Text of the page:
By Alison Fox
December 11, 2019
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Milo the cat, who went missing more than two months ago after his carrier arrived at Washington Dulles International Airport without him in it, has been reunited with his human.

“Anytime we can catch an animal and return it to their owner, it’s an awesome feeling,” Ryan Stewart, Wildlife Biologist at Dulles International Airport, told Travel + Leisure. “I spoke with the owner several times during Milo’s Dulles excursion and became personally invested in seeing his capture through. It’s an awesome feeling to know he was safely returned in time for the holidays.”

The cat saga started when Milo’s human, Molly McFadden, checked the kitty into the cargo hold on a Lufthansa flight from Munich, Germany to Washington, D.C. But when McFadden landed in the nation’s capital and went to collect her beloved pet on Oct. 3, he was nowhere to be found.

Instead, his damaged —and empty — carrier came out of the international baggage claim. McFadden posted about the ordeal on Facebook, writing that he had gone missing at some point between the tarmac in Washington D.C. and the baggage claim area.

Last week, however, McFadden posted the paw-some news that Milo had been found.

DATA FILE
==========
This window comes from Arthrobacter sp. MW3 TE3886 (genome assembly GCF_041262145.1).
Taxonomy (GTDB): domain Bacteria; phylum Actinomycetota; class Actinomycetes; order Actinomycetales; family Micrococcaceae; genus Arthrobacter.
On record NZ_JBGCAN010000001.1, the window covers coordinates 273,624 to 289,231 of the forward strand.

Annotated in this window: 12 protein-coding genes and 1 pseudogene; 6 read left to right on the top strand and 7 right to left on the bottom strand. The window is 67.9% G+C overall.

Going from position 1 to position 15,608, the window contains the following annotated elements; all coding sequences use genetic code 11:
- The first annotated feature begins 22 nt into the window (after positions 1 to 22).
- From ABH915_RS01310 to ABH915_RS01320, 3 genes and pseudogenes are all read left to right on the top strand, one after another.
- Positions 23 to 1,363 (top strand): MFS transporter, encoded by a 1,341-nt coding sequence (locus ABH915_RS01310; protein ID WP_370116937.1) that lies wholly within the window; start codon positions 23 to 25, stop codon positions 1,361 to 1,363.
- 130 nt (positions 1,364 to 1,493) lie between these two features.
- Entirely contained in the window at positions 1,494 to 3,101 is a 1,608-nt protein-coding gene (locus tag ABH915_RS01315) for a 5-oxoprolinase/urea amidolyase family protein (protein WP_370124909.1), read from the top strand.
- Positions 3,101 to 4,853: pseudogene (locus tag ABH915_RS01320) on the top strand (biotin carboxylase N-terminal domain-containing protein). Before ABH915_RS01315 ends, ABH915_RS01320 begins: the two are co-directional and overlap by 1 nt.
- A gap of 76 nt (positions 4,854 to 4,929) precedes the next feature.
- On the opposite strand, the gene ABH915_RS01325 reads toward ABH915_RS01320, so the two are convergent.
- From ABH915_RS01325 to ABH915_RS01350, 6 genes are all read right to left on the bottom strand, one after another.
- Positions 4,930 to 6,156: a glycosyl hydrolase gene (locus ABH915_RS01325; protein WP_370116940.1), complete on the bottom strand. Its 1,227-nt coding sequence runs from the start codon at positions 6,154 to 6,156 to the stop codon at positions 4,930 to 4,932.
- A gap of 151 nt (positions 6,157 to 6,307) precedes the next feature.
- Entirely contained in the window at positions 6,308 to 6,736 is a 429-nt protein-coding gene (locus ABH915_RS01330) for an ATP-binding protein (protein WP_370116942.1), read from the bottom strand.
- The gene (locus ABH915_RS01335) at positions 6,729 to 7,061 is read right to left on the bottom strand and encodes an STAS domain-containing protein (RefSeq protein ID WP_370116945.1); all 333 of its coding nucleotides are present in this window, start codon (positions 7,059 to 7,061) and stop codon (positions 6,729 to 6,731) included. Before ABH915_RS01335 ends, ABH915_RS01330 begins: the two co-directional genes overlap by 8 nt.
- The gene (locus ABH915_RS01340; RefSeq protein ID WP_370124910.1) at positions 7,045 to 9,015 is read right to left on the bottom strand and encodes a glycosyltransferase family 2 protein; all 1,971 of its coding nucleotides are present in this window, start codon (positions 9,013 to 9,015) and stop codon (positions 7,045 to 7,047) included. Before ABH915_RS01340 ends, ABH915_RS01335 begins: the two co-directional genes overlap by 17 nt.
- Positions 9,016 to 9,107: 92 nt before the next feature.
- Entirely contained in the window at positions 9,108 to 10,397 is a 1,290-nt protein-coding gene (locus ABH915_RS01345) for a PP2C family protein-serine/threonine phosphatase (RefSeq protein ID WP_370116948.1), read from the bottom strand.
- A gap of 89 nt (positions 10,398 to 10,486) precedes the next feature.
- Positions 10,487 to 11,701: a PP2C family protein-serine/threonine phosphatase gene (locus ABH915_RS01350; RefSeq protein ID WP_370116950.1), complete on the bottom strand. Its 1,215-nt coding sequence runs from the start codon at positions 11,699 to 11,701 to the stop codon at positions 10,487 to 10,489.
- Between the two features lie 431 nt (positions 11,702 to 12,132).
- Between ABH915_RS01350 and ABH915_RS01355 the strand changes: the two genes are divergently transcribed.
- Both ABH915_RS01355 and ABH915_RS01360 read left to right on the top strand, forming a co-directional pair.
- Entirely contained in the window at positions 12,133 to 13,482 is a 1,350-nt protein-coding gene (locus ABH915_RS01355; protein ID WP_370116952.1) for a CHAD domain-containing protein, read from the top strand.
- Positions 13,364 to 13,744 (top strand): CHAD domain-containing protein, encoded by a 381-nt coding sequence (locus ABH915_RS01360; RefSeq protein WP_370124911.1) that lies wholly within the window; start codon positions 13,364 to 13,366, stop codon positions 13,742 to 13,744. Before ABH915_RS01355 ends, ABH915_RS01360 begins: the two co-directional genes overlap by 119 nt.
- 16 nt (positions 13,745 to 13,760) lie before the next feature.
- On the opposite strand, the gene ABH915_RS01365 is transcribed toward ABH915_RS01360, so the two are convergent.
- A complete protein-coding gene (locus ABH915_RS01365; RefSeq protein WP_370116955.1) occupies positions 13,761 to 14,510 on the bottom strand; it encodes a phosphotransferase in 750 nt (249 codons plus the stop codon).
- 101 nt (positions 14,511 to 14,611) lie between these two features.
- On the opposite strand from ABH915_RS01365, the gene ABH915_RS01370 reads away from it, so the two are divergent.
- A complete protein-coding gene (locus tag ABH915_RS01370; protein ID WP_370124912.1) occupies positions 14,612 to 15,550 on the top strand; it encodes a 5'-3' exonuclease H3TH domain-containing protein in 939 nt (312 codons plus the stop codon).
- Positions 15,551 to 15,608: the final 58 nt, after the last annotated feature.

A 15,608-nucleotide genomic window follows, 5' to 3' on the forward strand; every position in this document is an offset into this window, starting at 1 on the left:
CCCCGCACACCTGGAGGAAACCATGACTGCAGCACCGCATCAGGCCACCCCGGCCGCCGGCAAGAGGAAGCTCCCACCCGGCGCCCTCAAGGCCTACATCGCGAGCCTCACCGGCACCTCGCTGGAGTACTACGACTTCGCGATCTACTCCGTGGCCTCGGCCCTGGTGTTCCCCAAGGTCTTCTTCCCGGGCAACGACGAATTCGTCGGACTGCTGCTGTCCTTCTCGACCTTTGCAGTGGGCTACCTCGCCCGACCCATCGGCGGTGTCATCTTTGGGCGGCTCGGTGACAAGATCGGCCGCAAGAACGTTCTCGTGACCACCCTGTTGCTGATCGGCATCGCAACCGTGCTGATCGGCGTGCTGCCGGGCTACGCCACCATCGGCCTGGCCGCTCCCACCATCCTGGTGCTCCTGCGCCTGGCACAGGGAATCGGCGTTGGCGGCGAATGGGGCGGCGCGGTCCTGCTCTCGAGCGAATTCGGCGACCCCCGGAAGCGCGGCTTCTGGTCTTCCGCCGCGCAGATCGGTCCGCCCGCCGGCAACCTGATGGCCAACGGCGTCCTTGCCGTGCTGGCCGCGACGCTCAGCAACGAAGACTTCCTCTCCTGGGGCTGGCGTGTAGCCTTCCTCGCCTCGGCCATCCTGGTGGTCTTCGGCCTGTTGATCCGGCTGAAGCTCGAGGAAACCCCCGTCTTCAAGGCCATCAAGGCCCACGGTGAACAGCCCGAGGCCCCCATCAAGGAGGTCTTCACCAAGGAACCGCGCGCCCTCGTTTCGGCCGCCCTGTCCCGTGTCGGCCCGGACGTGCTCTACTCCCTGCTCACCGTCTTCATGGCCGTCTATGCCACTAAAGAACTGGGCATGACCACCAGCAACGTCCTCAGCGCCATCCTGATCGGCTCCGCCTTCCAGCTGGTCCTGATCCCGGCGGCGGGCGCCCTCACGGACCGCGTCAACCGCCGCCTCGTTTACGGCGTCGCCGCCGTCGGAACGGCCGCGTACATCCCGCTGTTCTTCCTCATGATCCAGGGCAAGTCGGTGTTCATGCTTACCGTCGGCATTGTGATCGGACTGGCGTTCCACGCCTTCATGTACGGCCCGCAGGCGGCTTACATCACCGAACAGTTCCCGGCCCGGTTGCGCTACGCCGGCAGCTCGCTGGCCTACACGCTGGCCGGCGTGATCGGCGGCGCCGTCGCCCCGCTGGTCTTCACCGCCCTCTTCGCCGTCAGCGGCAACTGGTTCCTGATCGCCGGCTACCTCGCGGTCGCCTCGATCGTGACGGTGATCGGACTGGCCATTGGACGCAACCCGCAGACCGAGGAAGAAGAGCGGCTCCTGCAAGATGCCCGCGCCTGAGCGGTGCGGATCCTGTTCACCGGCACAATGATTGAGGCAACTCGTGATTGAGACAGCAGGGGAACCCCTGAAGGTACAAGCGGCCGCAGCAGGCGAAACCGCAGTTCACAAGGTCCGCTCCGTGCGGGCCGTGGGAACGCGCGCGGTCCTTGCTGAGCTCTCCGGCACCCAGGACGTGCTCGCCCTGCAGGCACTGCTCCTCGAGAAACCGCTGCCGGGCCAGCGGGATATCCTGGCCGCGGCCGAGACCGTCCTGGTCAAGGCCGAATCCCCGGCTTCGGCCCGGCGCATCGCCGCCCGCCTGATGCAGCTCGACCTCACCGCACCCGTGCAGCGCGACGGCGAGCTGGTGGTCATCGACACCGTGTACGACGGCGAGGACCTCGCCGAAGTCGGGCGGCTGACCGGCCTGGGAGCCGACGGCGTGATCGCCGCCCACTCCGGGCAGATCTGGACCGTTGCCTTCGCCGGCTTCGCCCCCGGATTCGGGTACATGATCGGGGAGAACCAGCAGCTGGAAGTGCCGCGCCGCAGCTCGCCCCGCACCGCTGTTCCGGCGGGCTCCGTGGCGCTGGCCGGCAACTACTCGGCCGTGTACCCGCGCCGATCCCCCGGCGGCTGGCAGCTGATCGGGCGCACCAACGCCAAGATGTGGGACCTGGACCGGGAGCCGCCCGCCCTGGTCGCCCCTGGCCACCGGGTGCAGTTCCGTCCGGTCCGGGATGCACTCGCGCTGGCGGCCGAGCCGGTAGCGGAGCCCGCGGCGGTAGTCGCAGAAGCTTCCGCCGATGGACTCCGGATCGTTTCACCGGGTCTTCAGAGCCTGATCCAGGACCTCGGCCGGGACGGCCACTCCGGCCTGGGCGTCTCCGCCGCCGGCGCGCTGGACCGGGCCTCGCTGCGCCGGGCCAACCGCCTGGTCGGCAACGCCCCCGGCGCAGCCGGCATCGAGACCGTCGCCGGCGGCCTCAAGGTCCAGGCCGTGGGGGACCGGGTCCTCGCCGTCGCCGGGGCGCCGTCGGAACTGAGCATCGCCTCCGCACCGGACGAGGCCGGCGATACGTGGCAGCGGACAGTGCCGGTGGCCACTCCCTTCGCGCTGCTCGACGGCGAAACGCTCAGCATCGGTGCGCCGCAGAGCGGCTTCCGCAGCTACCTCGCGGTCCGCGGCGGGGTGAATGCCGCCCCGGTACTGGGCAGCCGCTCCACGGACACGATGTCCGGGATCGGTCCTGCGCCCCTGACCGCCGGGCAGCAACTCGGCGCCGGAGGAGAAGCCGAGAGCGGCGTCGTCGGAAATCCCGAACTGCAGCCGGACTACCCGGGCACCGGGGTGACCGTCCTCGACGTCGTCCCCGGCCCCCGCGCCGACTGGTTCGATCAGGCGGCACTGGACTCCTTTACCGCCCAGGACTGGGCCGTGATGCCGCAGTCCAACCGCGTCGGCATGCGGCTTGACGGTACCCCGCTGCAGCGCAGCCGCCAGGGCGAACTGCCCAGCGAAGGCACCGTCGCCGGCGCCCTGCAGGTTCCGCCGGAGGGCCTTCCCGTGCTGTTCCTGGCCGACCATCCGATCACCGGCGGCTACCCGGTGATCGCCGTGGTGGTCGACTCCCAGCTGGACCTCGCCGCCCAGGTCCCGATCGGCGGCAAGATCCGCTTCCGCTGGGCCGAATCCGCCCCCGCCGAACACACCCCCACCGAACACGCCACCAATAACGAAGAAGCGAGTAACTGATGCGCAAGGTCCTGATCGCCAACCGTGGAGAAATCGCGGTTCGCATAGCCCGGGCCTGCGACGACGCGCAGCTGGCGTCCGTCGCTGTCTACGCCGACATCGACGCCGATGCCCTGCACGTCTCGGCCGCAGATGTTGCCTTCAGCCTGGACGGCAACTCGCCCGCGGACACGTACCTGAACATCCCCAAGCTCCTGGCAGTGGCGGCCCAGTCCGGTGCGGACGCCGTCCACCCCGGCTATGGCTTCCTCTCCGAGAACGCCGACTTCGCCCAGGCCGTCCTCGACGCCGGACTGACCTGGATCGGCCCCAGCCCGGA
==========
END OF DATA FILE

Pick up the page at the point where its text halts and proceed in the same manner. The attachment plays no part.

“I have been waiting so long to make this post and couldn’t be more excited about it - guess who’s home for the holidays!!!” she wrote. “I am so thankful to the Dulles Airport USDA and all the team that helped look for him... And thanks to everyone who followed for their support and well wishes. The little guy is so lucky to be loved by so many people.”

Kryssia Campos/Getty Images

McFadden posted photos of Milo’s first few days home, adding that while he is tired, the vet has given him a clean bill of health “and they said he looked good all things considered.”

It turns out, Milo is a slippery little feline, evading rescuers from the USDA APHIS Wildlife Services that started looking for him within an hour of his escape. Despite daily searches, Milo wasn’t spotted until Nov. 5th., after more than a month on the lam, a spokeswoman for the agency said.

He was first spotted with a thermal imager and McFadden was brought within 10 yards of him, but he ran into a nearby wooded area.

The USDA then began “an extensive trapping effort of the 1,000 acre area,” spotting him again on Nov. 15 and Nov. 27. But Milo was never spotted in the same spot twice and it wasn’t until Dec. 5 when Milo ran beneath a service road intersection that the agency’s wildlife biologist was able to block off his escape and catch him hours later.

Mike Stewart, a vice president and Washington Dulles International airport manager, told Travel + Leisure that the search for the elusive cat was “extensive” adding: “we were thrilled to reunite Milo the cat with his owner on Friday.”

This isn’t the first daring cat escape at an airport.

Last year, a tabby named Pepper escaped her carrier at John F. Kennedy Airport while her human was checking in to a flight to China. The humans eventually had to catch the flight themselves and leave Pepper behind where she hid out in the terminals until finally being caught more than a week later.